The Nob Hill Women’s Club

I wasn’t sure about the black torn blazer with torn pleather on the shoulder, or if it went with the cashmere sweater and the grey ankle pants he had made fun of back when I was working for the Catholic College.

This was before I went on leave.

Granted, my leave ended in three days on Monday, but here I was, trying to get my outfit together after reapplying my makeup at 10:30 p.m. so that I could intercept the delivery messenger before he notified the front desk he had arrived. The less any human was alerted about my presence at the Metropolitan Women’s Club of San Francisco, and why I was currently living there, the better.

I’d left on a Tuesday over a month ago. 

I’d prepared myself for this emergency over the past two years Sir Grumpus had been pushing me over the edge, using intense love bombing spliced with coercive control to drive me to mental illness, eventually discarding me one night as useless to him when I put kratom in my shake while we watched Black Panther on the projector.

If we lived in Ireland I could actually fight him in court. 

I’d had it with drugs, going crazy, being sick, pretending everything was OK. 

None of those remedies for keeping it cool were keeping me safe anymore, not since I’d been to jail for not telling the whole truth and punching him in the face while I was driving. I’d snapped, PTSD is a bitch, when he tried to grab the wheel after yelling at me to slow down because I didn’t know how to drive at all. Because of this, I’d learned not to lose my own temper, had been meditating for hours on end day after day, taking up yin yoga to keep my body from ever spazzing like that again.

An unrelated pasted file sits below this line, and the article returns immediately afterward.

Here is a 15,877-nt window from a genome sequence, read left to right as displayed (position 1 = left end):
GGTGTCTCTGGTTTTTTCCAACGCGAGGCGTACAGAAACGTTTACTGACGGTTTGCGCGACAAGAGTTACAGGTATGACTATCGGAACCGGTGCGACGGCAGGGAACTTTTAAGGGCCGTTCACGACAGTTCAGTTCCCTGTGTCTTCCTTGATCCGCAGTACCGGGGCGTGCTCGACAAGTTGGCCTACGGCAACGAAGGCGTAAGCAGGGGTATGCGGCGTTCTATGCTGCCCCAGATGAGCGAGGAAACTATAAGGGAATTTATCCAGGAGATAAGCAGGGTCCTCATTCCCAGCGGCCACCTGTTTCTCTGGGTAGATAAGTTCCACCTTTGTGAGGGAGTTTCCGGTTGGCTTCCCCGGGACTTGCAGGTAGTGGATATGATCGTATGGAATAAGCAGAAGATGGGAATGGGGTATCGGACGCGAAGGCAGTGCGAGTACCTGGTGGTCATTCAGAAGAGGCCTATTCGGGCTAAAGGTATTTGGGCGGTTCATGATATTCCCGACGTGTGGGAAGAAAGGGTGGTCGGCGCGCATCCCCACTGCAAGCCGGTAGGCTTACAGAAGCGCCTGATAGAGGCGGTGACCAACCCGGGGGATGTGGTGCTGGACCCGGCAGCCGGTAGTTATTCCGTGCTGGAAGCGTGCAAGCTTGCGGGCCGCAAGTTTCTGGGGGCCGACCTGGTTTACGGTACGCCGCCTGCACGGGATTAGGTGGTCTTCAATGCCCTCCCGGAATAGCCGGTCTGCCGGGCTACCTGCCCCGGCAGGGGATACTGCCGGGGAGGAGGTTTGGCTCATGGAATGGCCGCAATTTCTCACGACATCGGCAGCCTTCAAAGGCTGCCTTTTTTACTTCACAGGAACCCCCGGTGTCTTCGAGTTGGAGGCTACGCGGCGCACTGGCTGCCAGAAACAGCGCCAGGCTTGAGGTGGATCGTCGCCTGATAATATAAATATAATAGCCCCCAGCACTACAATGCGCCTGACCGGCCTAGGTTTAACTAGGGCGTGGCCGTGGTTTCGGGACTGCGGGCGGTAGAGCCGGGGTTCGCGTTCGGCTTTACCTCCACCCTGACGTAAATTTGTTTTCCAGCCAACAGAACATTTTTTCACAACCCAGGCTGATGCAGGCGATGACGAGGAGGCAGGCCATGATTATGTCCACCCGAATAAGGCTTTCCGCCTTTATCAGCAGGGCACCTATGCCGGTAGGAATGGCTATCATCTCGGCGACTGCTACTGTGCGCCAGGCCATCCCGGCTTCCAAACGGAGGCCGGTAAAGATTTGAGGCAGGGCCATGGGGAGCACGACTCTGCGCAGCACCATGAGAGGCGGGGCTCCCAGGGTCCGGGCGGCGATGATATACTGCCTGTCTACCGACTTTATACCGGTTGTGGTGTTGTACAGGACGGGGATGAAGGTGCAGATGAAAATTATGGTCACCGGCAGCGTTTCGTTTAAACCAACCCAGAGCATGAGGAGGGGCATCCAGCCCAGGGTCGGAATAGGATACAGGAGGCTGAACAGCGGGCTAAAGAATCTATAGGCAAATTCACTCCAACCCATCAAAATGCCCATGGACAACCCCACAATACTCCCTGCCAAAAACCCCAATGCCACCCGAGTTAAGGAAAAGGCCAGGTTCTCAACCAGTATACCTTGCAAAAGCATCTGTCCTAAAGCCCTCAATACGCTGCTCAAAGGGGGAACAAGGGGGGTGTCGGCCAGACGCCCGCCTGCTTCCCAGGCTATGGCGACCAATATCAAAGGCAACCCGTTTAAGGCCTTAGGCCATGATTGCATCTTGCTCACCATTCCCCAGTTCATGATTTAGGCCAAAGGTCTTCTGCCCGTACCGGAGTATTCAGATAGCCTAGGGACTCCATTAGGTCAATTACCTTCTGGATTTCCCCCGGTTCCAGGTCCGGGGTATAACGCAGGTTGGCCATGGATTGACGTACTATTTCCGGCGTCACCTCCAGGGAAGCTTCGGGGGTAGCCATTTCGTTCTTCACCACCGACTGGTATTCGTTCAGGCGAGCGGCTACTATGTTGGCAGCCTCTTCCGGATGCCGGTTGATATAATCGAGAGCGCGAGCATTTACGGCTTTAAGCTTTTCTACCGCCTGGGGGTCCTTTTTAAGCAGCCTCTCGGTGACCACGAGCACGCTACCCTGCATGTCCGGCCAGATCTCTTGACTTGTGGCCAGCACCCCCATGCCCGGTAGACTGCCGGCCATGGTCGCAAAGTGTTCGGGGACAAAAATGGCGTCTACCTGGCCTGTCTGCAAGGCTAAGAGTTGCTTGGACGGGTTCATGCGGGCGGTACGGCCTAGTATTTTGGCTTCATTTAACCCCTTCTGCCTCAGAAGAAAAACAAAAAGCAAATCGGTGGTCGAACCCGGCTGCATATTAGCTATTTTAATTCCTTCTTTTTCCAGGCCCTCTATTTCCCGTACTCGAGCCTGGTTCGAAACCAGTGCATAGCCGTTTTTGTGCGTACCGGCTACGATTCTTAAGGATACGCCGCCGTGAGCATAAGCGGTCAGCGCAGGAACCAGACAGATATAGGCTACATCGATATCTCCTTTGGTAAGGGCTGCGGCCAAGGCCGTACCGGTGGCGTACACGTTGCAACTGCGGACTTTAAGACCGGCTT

It was hard to take 52 weeks of online battery classes with mostly men talking about women and how it was their fault they acted coarse that one time and if she would simply behave and stop retaliating everything would be fine, but I’d gotten through that year of him acting as if I was the violent one in the relationship, even getting some tips from felons on how to love myself.

I complained to mum about this at the Club.

She listened to me while watching the Cobb salad I was eating as well.

We ended up sharing the Cobb salad she had bought for me, then she ended up putting me up for weeks and weeks at a cost she didn’t currently have in cash, but was willing to invest in me, she said.

She worked some barter magic and eventually managed a way to come up with the money, asking my dad to help us out with the money he’d gotten from his parent’s death years earlier and the sale of their house in El Cerrito.

But today was rough. I didn’t navigate across the bridge to get my doctor to sign the disability letter I had called the SDI office six or eight times to obtain in official paper form. Later I ended up finally visiting in person to grab a copy of so I could manually get her signed.

I couldn’t get an appointment with the doc ’til Tuesday, but this I found only after calling three times and leaving one message.

After six weeks hunting sublets, rooms and rentals I had finally secured an apartment over half equal to the paycheck I wouldn’t be getting any day now.

The building managers promised to get me in early. I was supposed to check out any day now.

Every day I lingered I called my mom to tell her my sob story and she would find a way to extend my stay. She’s a great talker, my mom. Always finds a way for her daughter. I’d only asked her for help, not wanting anyone to know my troubles, because I’d been desperate.

After three phone calls, one text and some heavy sighs and yoga, I walked the couple blocks to Worthington Apartments on lower Nob Hill to call them from standing outside their door, as long-distance wasn’t seeming to work.